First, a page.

You can’t vote for that and say you didn’t know that was what you were voting for. And if he gets into the White House, you won’t be able to say you weren’t responsible for what happened next. You knew, and you will be.


The Big Idea: Melissa F. Olson

http://whatever.scalzi.com/2016/07/21/the-big-idea-melissa-f-olson/

http://whatever.scalzi.com/?p=28502

In today’s Big Idea, Melissa F. Olson considers vampires, not through the lens of sparkly teenagers, but through the one that involves waking, getting coffee, and going on with your life. How does that work, and how does it work in her novel Nightshades? Let’s find out.

MELISSA F. OLSON:

When people learn that I write about vampires, they often assume that I myself wish to be a vampire, or believe them to be real. At the very least, they take it for granted that I of course must love vampires. All of those suppositions, however, are wrong. What I really love is a dark, exciting, preferably gothic, thought experiment.

That’s what the concept of vampires is to me, and you can blame Bram Stoker for that. I don’t love Dracula—by now, the Victorian techno-thriller is much too dated, to the point of being practically alien in its depictions of human behavior —but like so many others I am fascinated by it.  I think of Stoker as the Dan Brown of his day: a mediocre (at best) writer who stumbled on an idea that was so universally gripping that it achieved literary near-immortality just by its creation. Parasites are interesting. Immortality is interesting. Putting the two together? Practically irresistible.  Stoker may not have been a legendary writer, but he was savvy enough to recognize a legendary idea when he saw one.

Still, the fact that Stoker wasn’t the world’s greatest writer has had interesting repercussions. As Neil Gaiman put it in his introduction to Leslie Klinger’s annotated edition of Dracula, “I suspect the reasons why Dracula lives on, why it succeeds as art, why it lends itself to annotation and to elaboration are paradoxically because of its weaknesses as a novel.”

In other words, by creating a novel that lacks clarity of plot and mythology, Bram Stoker created a “what if” playground that many writers just can’t resist visiting.  What if there was a creature that never aged, and that fed on human blood? What would the creature look like? How would he interact with humans? What would he feel toward them? How would they react to him?

These questions correlate nicely with my own personal guiding principle of writing fantasy, the mantra I chant whenever the geeky part of my brain starts running off on what would be super cool. Okay, I say to myself, but how would this really work?

If vampires were real (and no, I don’t believe that they are), how would that actually work?

This thought experiment is where I have spent the last five years of my life, writing the Old World series for 47North. A few years ago, however, a new thought occurred to me: what if vampires were real…and nobody really cared?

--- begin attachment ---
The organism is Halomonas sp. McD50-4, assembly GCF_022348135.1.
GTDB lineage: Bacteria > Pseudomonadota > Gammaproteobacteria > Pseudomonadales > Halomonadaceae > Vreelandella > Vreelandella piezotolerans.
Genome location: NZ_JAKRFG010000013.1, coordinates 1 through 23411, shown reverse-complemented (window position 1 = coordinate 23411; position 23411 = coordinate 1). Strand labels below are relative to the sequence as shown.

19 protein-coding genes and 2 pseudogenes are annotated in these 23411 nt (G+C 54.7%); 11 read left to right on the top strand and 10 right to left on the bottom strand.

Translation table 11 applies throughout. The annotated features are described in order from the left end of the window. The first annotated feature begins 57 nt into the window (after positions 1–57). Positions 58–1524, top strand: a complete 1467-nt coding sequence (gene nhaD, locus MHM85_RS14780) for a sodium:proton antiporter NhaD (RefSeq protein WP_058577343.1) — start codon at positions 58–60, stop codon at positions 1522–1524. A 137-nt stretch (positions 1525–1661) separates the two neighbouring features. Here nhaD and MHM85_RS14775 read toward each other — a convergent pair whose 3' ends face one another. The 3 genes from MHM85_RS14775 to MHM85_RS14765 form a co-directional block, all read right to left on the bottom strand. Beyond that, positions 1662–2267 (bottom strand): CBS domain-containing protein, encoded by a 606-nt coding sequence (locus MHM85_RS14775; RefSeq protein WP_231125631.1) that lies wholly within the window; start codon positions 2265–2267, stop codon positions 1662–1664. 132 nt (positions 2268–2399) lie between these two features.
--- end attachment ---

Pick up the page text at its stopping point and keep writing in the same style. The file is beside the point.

Oh, they might care in theory, at least for a little while. But I really do believe that if the government captured a “live” vampire tomorrow, there would be a month of social media uproar, and then everyone would just go back to their lives.

Because, you see, that’s what we do. We find out that an earthquake has devastated a country on the other side of the world, or the Hugos are rigged or Donald Trump is running for president, and we have a brief period of outrage (which is like a period of mourning but with more Facebook feuds), and then we go back to putting one foot in front of the other. One day in front of the other. Until the next outrage erupts, and the cycle continues.

But not for everyone.

In Nightshades, a “shade” is a vampire-like creature with preternatural strength, a need for human blood, and saliva that causes intense hypnosis in humans. A few years before the book’s events, a shade was captured alive in Washington DC. There was a public panic, and the director of the FBI created an offshoot agency, the Bureau of Preternatural Investigations, in order to appease the frightened citizens.

A little time passed, no more shades surface, and the uproar began to die down. Most of the world’s population simply went back to their lives, while Congress struggled to determine whether the captured shade is considered a citizen or not. In short, we all absorbed the new normal and moved on.

Except for those government agents who suddenly find themselves dealing with a new species and an apathetic public. When a shade near Chicago starts aggressively kidnapping teenagers, those agents who have to figure out how to handle the crisis, even after everyone else has moved on to the next thing. And the understaffed, uninformed, and desperately overmatched Bureau of Preternatural Investigations has to figure out how to hand a brave new world that the general public would sooner pretend not to see.

Nightshades isn’t about a hidden world, and it isn’t about a well-oiled machine of an agency that can confidently address supernatural threats. It’s about the moments right after vampires are first discovered, and how the new agent in charge of Chicago has to think outside of the box to handle it. I wrote it not because I love vampires, or think they’re sparkly and romantic, but because, damn, I am still having a great time in Bram Stoker’s playground of what-ifs.

—-

Nightshades: Amazon|Barnes & Noble|iBook|Google Play|Kobo

Read an excerpt. Visit the author’s site. Follow her on Twitter.